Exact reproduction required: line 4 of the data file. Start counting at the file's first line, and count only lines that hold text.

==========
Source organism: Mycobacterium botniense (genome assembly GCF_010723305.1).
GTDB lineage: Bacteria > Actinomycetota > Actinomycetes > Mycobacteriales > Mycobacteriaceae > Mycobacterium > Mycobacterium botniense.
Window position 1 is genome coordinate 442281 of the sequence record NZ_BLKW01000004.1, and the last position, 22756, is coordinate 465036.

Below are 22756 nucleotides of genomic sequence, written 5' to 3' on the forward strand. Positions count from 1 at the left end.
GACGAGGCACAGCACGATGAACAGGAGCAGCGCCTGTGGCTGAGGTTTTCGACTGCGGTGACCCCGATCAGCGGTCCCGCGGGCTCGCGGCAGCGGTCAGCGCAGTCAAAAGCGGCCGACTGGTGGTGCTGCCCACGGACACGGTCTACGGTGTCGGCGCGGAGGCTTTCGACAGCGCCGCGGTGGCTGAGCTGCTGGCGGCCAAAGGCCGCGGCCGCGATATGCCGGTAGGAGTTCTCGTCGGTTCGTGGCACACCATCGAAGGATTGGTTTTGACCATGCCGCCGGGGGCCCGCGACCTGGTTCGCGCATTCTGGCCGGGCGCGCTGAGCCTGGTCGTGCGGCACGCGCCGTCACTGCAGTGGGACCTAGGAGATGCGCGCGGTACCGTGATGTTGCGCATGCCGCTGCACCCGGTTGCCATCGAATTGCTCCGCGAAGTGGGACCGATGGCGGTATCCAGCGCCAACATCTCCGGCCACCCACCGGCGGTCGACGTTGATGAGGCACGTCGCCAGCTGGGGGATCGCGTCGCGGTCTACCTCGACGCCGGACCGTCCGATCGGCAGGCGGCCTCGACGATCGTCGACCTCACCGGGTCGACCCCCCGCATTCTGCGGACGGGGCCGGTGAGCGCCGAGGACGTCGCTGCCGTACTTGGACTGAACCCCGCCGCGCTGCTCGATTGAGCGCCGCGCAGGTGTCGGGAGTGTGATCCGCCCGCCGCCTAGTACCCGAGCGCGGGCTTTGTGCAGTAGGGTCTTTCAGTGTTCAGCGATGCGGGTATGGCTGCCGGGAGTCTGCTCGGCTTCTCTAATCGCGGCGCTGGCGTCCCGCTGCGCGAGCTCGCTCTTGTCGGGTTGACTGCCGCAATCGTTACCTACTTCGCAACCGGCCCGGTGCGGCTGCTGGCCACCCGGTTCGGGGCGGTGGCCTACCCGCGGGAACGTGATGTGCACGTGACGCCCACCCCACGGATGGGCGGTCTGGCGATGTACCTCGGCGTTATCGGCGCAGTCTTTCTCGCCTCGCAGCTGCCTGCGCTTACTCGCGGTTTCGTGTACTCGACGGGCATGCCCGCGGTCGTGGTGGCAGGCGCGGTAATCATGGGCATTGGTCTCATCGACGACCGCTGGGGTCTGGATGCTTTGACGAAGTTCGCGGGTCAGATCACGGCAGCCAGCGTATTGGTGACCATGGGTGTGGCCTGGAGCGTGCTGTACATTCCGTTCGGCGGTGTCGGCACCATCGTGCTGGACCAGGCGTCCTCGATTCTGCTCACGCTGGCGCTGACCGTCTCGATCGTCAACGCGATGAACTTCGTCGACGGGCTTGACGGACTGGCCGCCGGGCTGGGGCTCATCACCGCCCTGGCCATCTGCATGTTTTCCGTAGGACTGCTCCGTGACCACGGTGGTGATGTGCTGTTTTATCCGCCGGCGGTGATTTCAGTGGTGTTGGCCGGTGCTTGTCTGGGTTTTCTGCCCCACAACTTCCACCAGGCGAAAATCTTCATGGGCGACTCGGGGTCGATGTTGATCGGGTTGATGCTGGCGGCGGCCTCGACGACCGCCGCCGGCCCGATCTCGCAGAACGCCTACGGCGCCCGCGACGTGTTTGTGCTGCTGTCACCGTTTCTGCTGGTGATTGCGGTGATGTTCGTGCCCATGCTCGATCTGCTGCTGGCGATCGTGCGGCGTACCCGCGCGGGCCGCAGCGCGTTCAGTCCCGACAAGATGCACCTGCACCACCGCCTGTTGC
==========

Below are 22756 nucleotides of genomic sequence, written 5' to 3' on the forward strand. Positions count from 1 at the left end.